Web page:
Most states require background checks for nurses — not New York. In fact, the state lags behind most others when it comes to vetting and disciplining nurses who are incompetent, accused of horrific abuse, or have committed crimes.
Hidden dealings of public officials, 214,000 offshore entities, and a document leak that dwarfs Wikileaks, the Panama Papers expose, “heads of state, criminals and celebrities using secret hideaways in tax havens.” And, amid protests, the document leak helped lead to the resignation of the Prime Minister of Iceland.
Government surveillance planes are flying over major cities on a daily basis, yet there has been very little scrutiny of the surveillance program, according to this investigation. The FBI says that the planes are used to follow “terrorists, spies, and criminals,” but critics worry about what else the government might be collecting.
Andrés Sepúlveda has never held elected office, but “he might be able to claim as much influence over the political direction of modern Latin America as anyone in the 21st century.” What began in 2005 as a small operation, “defacing campaign websites and breaking into opponents’ donor databases,” eventually grew into an election fixing business that spanned Latin America.
Several California doctors who have been banned by Medicare have made the jump to workers’ compensation, according to this Reveal investigation. That is just one of many gaps in oversight in California where, “scamming the health system meant to heal… injured workers is just too easy.”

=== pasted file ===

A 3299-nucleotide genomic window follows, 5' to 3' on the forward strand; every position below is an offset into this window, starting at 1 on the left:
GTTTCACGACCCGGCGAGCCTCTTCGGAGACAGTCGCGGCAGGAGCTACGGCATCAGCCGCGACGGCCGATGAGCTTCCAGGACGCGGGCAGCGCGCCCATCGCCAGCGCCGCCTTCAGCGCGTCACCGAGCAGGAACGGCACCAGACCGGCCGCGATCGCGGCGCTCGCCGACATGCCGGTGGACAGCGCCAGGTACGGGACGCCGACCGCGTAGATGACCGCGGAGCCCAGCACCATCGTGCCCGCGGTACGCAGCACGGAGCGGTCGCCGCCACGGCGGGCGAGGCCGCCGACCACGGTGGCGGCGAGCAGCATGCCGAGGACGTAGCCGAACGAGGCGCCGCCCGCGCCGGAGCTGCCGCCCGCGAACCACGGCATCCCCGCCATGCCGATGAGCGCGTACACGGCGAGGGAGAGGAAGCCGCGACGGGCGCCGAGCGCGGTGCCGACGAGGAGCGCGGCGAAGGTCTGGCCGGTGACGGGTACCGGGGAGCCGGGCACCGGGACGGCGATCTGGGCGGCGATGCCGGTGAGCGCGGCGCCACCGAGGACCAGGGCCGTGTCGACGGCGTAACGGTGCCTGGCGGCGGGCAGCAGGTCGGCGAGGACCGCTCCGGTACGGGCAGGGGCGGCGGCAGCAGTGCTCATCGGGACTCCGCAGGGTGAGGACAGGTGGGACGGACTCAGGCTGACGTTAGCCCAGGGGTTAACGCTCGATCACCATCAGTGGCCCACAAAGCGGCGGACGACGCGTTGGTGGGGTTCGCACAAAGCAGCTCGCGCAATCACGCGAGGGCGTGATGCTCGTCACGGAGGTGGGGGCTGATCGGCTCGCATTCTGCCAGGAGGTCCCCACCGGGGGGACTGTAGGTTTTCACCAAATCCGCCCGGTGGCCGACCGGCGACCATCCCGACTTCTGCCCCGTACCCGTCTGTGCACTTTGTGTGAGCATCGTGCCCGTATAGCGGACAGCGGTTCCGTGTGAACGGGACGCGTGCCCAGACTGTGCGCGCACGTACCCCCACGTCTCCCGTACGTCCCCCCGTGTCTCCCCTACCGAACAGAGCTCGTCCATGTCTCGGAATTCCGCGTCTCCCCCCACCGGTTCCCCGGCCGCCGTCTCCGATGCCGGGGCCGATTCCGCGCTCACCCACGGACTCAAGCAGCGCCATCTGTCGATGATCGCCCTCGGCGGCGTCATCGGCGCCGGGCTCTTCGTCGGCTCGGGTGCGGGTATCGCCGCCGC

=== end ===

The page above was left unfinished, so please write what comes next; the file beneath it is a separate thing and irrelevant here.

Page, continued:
Thank you for your interest in republishing this story. You are are free to republish it so long as you do the following:
You have to credit us. In the byline, we prefer “Author Name, ProPublica.” At the top of the text of your story, include a line that reads: “This story was originally published by ProPublica.” You must link the word “ProPublica” to the original URL of the story.
If you’re republishing online, you must link to the URL of this story on propublica.org, include all of the links from our story, including our newsletter sign up language and link, and use our PixelPing tag.
If you use canonical metadata, please use the ProPublica URL. For more information about canonical metadata, click here.
You can’t edit our material, except to reflect relative changes in time, location and editorial style. (For example, “yesterday” can be changed to “last week,” and “Portland, Ore.” to “Portland” or “here.”)
You cannot republish our photographs or illustrations without specific permission. Please contact [email protected].
It’s okay to put our stories on pages with ads, but not ads specifically sold against our stories. You can’t state or imply that donations to your organization support ProPublica’s work.
You can’t sell our material separately or syndicate it. This includes publishing or syndicating our work on platforms or apps such as Apple News, Google News, etc.
You can’t republish our material wholesale, or automatically; you need to select stories to be republished individually. (To inquire about syndication or licensing opportunities, contact our Vice President of Business Development, Celeste LeCompte.)
You can’t use our work to populate a website designed to improve rankings on search engines or solely to gain revenue from network-based advertisements.
We do not generally permit translation of our stories into another language.
Any website our stories appear on must include a prominent and effective way to contact you.
If you share republished stories on social media, we’d appreciate being tagged in your posts. We have official accounts for ProPublica and ProPublica Illinois on both Twitter (@ProPublica and @ProPublicaIL) and Facebook.
Copy and paste the following into your page to republish: